BACKGROUND: Cellulitis can sometimes be challenging for healthcare professionals to diagnose, with no validated diagnostic criteria available. Supporting healthcare professionals to make a more accurate diagnosis of cellulitis in different groups, such as those with lymphoedema, is a cellulitis research priority. However, to the authors knowledge, no previous studies have looked at the involvement of non-healthcare professionals in the diagnostic process.
AIM: To explore the experience of people with lymphoedema and recurrent cellulitis in the diagnosis of lower-limb cellulitis.
DESIGN AND SETTING: Single, semi-structured, qualitative interviews carried out between 29 October and 19 December 2018.
METHOD: Adults with a suspected episode of cellulitis who had been diagnosed in the last 12 months or had a history of recurrent cellulitis were interviewed.
RESULTS: Three key themes emerged: the recurrent nature of cellulitis symptoms, participants' experience of getting a cellulitis diagnosis, and participants' suggestions of how cellulitis diagnosis might be improved. Generally, people with lymphoedema experienced similar clinical features during each of their own recurrent cellulitis episodes and were confident that they could make a self-diagnosis of cellulitis. This is also reflected in the participants' perceived trust from the healthcare professional in being able to make a self-diagnosis. A diagnostic checklist and educational resources were suggested as methods to improve diagnosis.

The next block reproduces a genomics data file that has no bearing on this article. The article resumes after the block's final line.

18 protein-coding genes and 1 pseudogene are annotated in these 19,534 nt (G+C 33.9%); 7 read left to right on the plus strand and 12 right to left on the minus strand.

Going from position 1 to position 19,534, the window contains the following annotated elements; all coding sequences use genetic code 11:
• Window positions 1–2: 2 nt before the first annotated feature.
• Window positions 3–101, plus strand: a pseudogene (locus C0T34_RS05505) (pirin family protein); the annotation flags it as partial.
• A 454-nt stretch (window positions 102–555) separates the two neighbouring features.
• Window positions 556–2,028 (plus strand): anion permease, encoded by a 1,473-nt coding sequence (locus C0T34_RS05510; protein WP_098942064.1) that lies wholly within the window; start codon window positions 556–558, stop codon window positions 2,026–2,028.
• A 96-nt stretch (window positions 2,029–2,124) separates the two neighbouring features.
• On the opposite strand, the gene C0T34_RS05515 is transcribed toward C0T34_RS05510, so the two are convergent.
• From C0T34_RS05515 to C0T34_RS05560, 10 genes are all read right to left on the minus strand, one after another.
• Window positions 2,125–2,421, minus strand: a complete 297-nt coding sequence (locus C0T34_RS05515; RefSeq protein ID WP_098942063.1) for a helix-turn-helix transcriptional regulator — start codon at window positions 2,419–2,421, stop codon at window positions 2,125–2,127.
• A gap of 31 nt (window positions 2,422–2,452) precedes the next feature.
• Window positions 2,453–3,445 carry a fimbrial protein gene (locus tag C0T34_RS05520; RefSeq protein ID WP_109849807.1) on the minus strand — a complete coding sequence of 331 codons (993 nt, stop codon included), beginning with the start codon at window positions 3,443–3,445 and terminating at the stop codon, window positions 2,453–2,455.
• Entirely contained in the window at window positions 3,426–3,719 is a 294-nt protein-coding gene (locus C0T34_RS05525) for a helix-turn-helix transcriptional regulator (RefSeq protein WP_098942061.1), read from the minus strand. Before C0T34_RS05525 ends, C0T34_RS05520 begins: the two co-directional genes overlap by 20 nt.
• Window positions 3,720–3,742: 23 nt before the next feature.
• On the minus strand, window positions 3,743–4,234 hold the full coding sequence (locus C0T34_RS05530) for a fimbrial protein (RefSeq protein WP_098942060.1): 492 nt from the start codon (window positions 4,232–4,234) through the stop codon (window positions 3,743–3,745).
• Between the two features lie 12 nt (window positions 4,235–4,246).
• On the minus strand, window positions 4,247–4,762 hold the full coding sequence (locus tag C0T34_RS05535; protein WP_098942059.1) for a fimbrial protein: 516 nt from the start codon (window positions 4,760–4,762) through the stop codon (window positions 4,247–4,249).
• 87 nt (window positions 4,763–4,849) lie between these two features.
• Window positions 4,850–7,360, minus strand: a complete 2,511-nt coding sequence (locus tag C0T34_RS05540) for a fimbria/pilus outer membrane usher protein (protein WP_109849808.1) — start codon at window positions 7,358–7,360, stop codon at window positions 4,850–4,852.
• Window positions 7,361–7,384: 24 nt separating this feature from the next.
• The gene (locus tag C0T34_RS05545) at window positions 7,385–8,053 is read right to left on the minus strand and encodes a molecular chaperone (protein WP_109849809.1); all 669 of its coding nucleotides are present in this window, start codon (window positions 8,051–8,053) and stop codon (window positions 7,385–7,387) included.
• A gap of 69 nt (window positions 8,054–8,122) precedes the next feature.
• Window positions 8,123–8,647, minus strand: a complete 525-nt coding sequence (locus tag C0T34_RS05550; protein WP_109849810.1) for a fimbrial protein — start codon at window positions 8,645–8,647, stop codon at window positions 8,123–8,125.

CONCLUSION: Selected people with lymphoedema who have recurrent cellulitis are confident in self-diagnosing their own recurrent cellulitis episodes. There may be a role for greater involvement of people with lymphoedema in their cellulitis diagnosis.
- Diagnostic Self Evaluation
- Lower Extremity
- Middle Aged
- Qualitative Research
- Self Concept
- Symptom Assessment
- Young Adult
- Qualitative research
- Lower limb